The previous time I’d passed through Salisbury, a month or few beforehand, the whole place looked like a movie set, with hazmat-suited hordes ferreting around behind police cordon tape following the headline-grabbing nerve agent attack on Sergei and Yulia Skripal. By mid-June, however, it had returned to its customary role as a modest market town where nothing much happens.
Continuing for a few miles westward, a right turn in Coombe Bassett leads up into the hills, past Stratford Tony and Stoke Farthing thence on to Broad Chalke, home to Gurston Farm… which, handily, has a 1058-yard hillclimb attached.
As I clamber from my car and unpack bits of Nikon, the first thing I hear is, “I hope you’re going to write about the breakfast. It’s one of the best five pounds you’ll ever spend…”
Pitting for a croissant on the A303 had clearly been a tactical error. Next time, then.
One is accustomed to speed venues being something of a throwback, but they all have distinctive signatures and Gurston’s is a paddock that is partially set in a farmyard, with 500cc Formula 3 cars scattered among an agricultural plant that is conceivably even older than they are. It’s such a time warp that there is an Austin Ambassador in the car park – and it seems to have arrived under its own steam, something it might have struggled to achieve when new.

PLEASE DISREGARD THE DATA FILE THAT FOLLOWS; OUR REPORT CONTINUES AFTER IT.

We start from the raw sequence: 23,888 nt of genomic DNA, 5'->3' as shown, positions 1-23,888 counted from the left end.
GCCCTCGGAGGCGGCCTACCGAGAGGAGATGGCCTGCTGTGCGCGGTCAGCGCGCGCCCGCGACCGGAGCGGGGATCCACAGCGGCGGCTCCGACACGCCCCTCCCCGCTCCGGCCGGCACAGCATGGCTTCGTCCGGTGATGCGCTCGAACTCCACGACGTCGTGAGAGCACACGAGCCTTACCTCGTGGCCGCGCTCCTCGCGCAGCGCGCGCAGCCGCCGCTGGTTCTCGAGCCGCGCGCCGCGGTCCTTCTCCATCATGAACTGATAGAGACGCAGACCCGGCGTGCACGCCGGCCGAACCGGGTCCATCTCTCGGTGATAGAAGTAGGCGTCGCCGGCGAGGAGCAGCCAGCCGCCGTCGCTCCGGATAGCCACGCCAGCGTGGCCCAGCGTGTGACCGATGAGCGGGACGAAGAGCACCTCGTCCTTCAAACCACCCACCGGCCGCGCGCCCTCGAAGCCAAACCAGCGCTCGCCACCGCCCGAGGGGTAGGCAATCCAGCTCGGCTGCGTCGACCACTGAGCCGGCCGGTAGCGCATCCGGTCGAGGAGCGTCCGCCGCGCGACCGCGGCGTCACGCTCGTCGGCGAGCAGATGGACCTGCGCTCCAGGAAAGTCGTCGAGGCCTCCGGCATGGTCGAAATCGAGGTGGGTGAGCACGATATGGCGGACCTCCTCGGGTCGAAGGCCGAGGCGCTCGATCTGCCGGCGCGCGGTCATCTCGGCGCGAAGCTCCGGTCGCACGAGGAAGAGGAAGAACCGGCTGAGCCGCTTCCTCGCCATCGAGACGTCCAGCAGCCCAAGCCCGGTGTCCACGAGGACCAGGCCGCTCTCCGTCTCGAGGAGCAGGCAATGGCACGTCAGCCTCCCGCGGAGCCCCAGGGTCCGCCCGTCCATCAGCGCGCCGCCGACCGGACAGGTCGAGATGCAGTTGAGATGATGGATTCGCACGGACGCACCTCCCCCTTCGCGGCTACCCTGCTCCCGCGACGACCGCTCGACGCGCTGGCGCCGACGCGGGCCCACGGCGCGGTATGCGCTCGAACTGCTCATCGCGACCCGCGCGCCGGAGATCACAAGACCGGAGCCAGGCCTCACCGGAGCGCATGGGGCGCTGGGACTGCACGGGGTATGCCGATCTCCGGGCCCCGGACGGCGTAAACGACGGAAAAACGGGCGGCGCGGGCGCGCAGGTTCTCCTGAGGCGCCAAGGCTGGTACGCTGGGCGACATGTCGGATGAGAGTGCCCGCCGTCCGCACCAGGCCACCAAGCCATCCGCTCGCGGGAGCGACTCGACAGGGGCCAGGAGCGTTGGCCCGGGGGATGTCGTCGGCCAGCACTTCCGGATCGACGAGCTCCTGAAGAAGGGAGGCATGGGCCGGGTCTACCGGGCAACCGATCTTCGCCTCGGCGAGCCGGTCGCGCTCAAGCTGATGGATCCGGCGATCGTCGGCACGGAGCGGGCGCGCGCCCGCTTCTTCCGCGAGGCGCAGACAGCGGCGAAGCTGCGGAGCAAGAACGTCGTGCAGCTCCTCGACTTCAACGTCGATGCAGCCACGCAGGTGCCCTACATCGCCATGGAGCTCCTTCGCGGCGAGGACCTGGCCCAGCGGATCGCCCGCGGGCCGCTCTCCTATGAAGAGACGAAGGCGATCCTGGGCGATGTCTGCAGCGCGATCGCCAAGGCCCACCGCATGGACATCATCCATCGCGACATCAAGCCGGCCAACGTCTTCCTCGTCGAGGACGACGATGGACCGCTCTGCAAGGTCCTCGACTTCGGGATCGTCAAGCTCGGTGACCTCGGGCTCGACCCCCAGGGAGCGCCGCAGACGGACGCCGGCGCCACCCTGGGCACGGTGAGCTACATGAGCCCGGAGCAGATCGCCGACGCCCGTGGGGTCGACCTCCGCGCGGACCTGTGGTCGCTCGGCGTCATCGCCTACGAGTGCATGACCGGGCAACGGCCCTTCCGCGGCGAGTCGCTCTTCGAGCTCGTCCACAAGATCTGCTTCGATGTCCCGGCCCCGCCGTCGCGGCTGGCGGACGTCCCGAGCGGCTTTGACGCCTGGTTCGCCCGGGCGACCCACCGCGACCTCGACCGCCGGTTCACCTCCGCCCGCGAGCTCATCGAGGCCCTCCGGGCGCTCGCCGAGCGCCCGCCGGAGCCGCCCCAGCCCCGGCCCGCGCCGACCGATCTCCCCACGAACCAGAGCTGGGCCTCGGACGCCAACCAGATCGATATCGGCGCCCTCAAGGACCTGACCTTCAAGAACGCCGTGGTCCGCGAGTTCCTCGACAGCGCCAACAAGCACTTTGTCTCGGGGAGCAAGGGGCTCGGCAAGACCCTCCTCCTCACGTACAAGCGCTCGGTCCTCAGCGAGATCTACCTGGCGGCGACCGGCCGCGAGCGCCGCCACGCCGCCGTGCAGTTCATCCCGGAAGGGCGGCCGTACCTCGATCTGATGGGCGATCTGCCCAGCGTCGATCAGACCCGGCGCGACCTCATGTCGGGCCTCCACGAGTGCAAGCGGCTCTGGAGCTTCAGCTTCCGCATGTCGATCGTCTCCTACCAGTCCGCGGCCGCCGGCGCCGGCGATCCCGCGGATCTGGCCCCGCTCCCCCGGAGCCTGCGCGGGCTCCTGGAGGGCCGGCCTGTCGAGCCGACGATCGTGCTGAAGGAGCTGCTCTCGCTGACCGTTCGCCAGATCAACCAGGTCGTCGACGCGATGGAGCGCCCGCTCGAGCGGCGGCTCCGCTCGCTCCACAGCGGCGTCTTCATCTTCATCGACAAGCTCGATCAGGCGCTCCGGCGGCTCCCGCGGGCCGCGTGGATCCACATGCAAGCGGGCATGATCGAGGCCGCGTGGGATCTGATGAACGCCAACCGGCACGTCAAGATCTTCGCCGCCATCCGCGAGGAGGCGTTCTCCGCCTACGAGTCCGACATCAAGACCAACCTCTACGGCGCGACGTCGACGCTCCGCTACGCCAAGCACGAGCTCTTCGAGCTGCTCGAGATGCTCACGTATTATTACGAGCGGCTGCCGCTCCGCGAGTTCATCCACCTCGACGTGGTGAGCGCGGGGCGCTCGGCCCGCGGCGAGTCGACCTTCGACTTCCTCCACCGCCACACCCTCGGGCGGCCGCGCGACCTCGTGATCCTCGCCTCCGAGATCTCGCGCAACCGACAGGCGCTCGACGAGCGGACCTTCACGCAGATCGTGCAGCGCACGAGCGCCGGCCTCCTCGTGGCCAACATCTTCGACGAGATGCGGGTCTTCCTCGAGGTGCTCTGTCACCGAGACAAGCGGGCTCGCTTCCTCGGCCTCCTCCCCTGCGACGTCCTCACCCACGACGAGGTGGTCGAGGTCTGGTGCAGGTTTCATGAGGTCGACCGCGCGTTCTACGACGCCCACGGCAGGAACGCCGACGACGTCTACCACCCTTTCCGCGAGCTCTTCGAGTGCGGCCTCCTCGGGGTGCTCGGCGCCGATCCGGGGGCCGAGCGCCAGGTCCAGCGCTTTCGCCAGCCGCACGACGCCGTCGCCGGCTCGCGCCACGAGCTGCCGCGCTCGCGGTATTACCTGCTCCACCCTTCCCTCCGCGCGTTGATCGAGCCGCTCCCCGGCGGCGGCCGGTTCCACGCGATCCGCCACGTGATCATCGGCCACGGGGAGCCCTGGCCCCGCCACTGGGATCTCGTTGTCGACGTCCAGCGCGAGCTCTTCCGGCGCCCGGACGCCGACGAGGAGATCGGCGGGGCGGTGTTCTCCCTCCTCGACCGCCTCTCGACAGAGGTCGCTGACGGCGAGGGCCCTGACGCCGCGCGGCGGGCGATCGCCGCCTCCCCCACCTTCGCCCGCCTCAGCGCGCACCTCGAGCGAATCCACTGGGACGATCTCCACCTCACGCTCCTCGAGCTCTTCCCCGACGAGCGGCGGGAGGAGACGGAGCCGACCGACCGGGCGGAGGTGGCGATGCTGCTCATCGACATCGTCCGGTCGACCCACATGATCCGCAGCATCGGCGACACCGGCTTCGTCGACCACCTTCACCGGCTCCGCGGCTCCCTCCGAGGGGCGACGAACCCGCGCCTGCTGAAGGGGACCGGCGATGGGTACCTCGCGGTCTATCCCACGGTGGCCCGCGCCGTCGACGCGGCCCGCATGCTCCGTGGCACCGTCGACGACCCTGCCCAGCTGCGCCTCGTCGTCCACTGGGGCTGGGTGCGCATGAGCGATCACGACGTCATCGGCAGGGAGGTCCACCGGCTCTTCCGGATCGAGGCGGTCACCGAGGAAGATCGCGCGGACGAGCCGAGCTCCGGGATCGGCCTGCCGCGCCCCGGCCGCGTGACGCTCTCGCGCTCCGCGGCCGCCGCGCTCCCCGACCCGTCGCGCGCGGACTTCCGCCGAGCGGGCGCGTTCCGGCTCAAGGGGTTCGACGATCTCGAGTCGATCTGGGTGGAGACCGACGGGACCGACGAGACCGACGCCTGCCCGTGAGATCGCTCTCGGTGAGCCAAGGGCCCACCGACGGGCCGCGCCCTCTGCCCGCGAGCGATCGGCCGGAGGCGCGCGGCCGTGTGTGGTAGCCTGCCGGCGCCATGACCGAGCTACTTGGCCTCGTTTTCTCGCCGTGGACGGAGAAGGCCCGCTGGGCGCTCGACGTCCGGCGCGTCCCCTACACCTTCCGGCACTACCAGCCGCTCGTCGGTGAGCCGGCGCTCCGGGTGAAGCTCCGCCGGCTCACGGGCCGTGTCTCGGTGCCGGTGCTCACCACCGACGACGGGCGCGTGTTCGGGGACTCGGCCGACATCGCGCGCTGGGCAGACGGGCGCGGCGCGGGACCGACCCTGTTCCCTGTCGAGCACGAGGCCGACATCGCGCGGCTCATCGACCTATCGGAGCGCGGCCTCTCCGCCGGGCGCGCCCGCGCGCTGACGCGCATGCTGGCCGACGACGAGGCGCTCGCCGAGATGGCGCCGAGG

The entry is predictably diverse, from 30-odd motorcycles and sidecars to bike-engined everything (including a Citroën 2CV, see Club Spotlight) via a phalanx of Mazda MX-5s and a clutch of beautifully prepared Minis that are all driven with appropriate vim.
It’s user-friendly, too. For all Shelsley Walsh’s allure, pedestrian ascent can require almost Everest levels of commitment. With its downhill start, Gurston is a gentler prospect and easier to navigate – return trips from the paddock to the twiddly bit in the middle require relatively little effort.
The views from aloft are glorious, the only downside being that it’s possible to see the rain closing in. No matter. This is a wonderful location dripping with charm and, with relatively few people around, I feel part of a privileged minority.
There is moisture in the air from mid-morning and conditions are clearly unfriendly for 500cc Coopers, a couple of which sputter helplessly to a halt, while Murray Wakeham spins his OMS at Karousel and ends up straddling the infield bank. It’s supposed to be flaming June, but it’s actually flaming cold.